The world-wide trend of change in the modal-split in favor of public transport at the expense of the individual car traffic, however, may counterbalance these developments to some extend. And other, more flexible, on-demand public transport concepts may gain market share. The future will show….

We also believe that there will be a mid-term impact on urban planning and where people chose to live. Today the location of our employers’ premises is a major factor in choosing where we live. If one starts to work remotely, it becomes less relevant how far away one lives from the company premises.  

The authors have worked most of their business life remotely. Our customers, teams and colleagues have always been based all over the world and we got used to working with virtual teams. And even when we had an office at our employer’s premises, we were traveling most of the time and thus working remotely from hotels, airport lounges and other locations. Often, we found ourselves working for a while from a city and even a country of our choice. The results counted; not clocking time in some office building. And most of the time enjoyed working from different locations.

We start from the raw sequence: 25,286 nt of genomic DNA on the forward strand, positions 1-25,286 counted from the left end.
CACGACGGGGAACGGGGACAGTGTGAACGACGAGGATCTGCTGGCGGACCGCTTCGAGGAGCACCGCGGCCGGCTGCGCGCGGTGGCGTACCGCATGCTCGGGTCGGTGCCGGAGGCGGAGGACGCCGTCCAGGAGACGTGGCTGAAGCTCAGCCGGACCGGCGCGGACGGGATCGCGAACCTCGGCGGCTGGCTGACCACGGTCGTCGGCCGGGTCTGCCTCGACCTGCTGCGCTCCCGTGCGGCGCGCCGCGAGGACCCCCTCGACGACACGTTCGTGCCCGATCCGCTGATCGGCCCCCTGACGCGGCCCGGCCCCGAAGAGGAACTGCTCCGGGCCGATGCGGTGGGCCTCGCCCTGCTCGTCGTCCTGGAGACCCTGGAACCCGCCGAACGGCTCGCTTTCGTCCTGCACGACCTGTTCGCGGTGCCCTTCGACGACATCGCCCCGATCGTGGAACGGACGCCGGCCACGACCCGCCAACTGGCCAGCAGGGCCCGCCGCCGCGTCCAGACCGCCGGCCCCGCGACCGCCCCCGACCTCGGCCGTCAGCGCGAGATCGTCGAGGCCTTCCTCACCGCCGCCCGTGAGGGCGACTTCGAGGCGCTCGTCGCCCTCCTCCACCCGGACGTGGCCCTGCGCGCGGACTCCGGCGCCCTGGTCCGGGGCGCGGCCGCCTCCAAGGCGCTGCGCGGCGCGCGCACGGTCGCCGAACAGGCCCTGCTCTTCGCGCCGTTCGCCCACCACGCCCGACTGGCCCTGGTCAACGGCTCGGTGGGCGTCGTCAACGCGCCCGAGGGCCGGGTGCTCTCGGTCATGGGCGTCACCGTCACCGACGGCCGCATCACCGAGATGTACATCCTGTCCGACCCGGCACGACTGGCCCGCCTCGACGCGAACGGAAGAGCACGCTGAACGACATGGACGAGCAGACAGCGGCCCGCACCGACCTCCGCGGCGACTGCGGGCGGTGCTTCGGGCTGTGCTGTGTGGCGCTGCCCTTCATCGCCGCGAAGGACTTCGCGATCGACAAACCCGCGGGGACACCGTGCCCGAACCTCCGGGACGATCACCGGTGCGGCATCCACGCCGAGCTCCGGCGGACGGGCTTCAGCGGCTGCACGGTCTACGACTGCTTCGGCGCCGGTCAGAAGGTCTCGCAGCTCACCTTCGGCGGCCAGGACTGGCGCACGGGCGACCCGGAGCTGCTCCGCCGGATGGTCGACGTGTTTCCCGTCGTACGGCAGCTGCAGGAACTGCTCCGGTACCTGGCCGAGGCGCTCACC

Commuting time is 80 minutes on average in European countries | © UTM

Working remotely means the freedom to pick from where you work and where you live. Some may find that real estate and rents are lower outside the city centres. Others may find that smaller cities provide greener, safer, more child-friendly living conditions. Others may want to accommodate a partner, who does not have the option to work remotely. Some may use the new freedom of remote work to change their living location more drastically and move to the mountains or the beach or even another country. We have all seen the photos of freelancers, who travel the world and work remotely from amazing places. With more remote working possibilities, this may become more common now for full-time employees and families.

Pre-Corona most people had to commute on a daily base to office buildings like the towers in La Défense / Paris| © UTM